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Prisoners of Kexholm Fortress

Having ascended to the throne, Emperor Paul I canceled many decrees of his mother, Catherine the Great, and among other things released those whom the Empress had imprisoned in prison. Political prisoners and even dangerous criminals – everyone got a chance.

All but five of the innocent prisoners of Kexholm fortress. They were two wives and three children of the rebel Yemelyan Pugachev.

And although the official investigation announced their innocence, they were no longer free. What is the reason why these unfortunates spent their whole lives in prison?

On January 24, 1775, the two wives of Yemelyan Pugachev, Sofia Dmitrievna and Ustinya Petrovna, and three of his children from their first marriage (the last member of the family died in Kexholm after 58 years) were for life imprisoned for life.

Pugachev had a peculiar family – two wives at the same time. Pugachev’s wife Ustinya Kuznetsova, as she testified during the interrogation, was only ten days old, and then she spent thirty-three years in a fortress. She died the very first at the age of 50 years.

Ustinya was famous for her extraordinary beauty, she had huge eyes, long brown hair to the toes. Catherine II wished to examine her. Having made the inspection, Catherine concluded: “You are not as beautiful as you have been glorified.”

Then Sofia Dmitrievna died, then the children died – Trofim (he was over 50), then Christina (at 56, she was paralyzed). The eldest daughter Agrafena lived the longest, she died at the age of 58.

January 5, 1775 in the sentence on the execution of E.I. Pugachev stated: “… But, in fact, neither the self-appointed wives did not participate in any crimes, the first Sophia was the daughter of Don Cossack Dmitry Nikiforov, the second was Ustinya, the daughter of Cossack Yaitsky Peter Kuznetsov, and the juvenile son of his first wife and two daughters, then distance them without punishment where the governing Senate favors. ”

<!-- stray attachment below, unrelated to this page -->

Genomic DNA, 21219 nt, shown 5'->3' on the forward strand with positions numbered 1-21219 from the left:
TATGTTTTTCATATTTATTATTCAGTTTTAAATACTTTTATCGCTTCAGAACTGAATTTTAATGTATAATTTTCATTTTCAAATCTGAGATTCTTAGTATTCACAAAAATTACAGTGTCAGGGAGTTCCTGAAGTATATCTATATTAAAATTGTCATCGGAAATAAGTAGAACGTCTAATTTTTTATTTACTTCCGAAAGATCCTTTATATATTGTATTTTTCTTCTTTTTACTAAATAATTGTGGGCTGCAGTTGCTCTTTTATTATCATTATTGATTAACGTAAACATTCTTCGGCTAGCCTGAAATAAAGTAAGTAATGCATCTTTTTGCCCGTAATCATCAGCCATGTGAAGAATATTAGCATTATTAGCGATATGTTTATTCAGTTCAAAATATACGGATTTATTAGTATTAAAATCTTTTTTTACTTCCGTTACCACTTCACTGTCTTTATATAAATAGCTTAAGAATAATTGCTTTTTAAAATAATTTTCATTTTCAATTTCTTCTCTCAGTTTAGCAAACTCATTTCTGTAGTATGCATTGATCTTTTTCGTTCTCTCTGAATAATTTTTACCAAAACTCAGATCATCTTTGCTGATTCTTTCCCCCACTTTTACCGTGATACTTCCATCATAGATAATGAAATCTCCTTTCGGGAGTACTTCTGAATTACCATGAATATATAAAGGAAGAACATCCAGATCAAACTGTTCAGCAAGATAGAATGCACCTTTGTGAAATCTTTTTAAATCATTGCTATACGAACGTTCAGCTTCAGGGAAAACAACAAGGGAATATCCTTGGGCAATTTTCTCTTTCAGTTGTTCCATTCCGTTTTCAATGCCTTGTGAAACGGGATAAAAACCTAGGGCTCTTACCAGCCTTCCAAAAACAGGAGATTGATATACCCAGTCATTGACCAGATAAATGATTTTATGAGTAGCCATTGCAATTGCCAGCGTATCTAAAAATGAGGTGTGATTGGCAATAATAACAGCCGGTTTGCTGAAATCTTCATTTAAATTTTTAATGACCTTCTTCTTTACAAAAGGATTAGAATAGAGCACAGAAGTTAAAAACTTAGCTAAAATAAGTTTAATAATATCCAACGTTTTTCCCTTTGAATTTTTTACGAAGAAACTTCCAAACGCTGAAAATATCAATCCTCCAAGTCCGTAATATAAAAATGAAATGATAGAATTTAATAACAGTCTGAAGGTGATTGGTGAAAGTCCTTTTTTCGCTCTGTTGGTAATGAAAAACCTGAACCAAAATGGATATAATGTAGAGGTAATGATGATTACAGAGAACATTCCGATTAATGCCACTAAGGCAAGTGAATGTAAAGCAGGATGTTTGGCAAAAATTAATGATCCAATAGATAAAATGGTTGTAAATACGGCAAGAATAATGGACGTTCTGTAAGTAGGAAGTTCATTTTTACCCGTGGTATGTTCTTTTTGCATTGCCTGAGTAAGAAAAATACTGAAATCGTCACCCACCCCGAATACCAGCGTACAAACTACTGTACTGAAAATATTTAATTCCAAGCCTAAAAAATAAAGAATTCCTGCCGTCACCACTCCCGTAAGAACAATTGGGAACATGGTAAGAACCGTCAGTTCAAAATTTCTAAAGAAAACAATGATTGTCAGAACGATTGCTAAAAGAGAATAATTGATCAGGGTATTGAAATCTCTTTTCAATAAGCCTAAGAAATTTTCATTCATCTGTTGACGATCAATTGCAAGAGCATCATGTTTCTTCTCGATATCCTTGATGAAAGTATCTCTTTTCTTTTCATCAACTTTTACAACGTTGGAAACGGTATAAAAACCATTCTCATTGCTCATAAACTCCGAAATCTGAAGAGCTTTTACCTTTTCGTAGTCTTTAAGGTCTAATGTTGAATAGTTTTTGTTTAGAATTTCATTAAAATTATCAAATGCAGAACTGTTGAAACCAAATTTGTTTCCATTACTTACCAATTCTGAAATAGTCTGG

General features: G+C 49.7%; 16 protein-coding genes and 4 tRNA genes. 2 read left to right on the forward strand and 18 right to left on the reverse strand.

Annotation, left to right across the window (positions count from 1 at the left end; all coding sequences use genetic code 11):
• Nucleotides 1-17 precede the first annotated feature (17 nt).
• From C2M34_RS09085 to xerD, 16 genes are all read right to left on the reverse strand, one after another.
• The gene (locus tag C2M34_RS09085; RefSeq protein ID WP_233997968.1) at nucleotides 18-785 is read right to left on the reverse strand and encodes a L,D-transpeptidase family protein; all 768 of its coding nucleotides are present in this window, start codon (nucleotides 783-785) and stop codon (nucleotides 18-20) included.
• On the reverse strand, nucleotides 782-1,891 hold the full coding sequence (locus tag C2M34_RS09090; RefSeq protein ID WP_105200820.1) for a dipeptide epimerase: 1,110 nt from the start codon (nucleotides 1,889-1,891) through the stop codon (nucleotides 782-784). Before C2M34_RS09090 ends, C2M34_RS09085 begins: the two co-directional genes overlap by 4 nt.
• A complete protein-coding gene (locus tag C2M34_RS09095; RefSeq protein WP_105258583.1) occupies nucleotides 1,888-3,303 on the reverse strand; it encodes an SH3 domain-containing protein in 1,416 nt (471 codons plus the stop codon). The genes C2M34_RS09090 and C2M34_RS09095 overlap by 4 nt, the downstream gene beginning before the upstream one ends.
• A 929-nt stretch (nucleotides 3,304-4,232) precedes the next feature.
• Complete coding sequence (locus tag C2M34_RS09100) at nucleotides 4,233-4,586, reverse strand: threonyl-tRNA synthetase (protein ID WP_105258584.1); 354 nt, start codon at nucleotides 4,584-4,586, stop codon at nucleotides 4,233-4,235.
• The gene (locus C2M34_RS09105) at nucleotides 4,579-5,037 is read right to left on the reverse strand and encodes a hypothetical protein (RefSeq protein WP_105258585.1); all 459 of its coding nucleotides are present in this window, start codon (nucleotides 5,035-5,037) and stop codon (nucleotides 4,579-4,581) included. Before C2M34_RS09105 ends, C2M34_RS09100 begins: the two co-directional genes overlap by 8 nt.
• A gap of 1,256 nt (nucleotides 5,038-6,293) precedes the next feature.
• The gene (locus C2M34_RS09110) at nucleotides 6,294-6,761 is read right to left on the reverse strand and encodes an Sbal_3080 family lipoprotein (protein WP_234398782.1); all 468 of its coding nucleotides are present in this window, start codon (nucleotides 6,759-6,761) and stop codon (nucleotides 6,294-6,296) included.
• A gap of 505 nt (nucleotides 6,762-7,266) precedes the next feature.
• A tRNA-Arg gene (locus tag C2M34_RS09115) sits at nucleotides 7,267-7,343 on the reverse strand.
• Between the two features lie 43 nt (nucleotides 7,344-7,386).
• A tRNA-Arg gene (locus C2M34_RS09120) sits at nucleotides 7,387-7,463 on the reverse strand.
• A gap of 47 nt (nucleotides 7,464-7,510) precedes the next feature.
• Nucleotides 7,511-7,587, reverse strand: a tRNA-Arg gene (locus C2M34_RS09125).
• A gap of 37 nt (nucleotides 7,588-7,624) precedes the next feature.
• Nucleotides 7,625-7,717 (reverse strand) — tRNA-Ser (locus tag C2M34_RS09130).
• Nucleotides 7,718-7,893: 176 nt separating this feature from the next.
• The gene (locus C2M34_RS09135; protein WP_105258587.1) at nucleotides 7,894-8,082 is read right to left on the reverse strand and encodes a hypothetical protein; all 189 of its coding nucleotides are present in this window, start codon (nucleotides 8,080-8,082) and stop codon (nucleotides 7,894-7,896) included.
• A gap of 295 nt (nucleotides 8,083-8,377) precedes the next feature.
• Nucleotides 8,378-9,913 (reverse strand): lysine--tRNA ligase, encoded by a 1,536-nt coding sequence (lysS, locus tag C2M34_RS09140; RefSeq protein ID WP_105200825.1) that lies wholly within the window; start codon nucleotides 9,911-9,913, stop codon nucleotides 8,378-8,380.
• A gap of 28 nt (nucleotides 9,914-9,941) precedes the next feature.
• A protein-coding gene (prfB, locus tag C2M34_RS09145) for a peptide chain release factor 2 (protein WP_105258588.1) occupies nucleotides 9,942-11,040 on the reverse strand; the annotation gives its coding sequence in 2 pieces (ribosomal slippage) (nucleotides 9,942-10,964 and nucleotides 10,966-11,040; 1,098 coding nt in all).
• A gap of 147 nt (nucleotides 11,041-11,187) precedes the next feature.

The decree of January 9, 1775 noted: the Pugachev family "to keep in Kexholm, not letting go of the fortress, giving only freedom in it to get work and food for themselves and, moreover, and from the treasury for each 15 kopecks a day" . 15 kopecks per person per day – it was very good content, for 4 kopeks you could buy a pound of meat.

But the money came irregularly, so sometimes they went hungry.

In December 1796, Paul I sent to Kexholm A.S. Makarov, who returned to St. Petersburg, reported: “In Keksgolmskoy fortress Sophia and Ustinya, the wives of the former impostor Emelyan Pugachev, two daughters of the girl Agrafen and Christina of the first and son Trofim from 1775 are kept in the castle in particular peace, and the guy in the castle in the special room. The contents of the treasury are 15 kopecks per day.

Live decently. They have the freedom to walk around the fortress, but they are not issued from this.

They cannot read and write. ”

The oldest daughter, Agrafena, had a son, Andrei. While they thought what to do with him, leave with his mother or send to Petersburg in a shelter, he, before reaching three months, died on January 5, 1798.

The commandant of Kexholm fortress, Colonel Yakov Hoffman was transferred to another place, the matter was hushed up without giving publicity.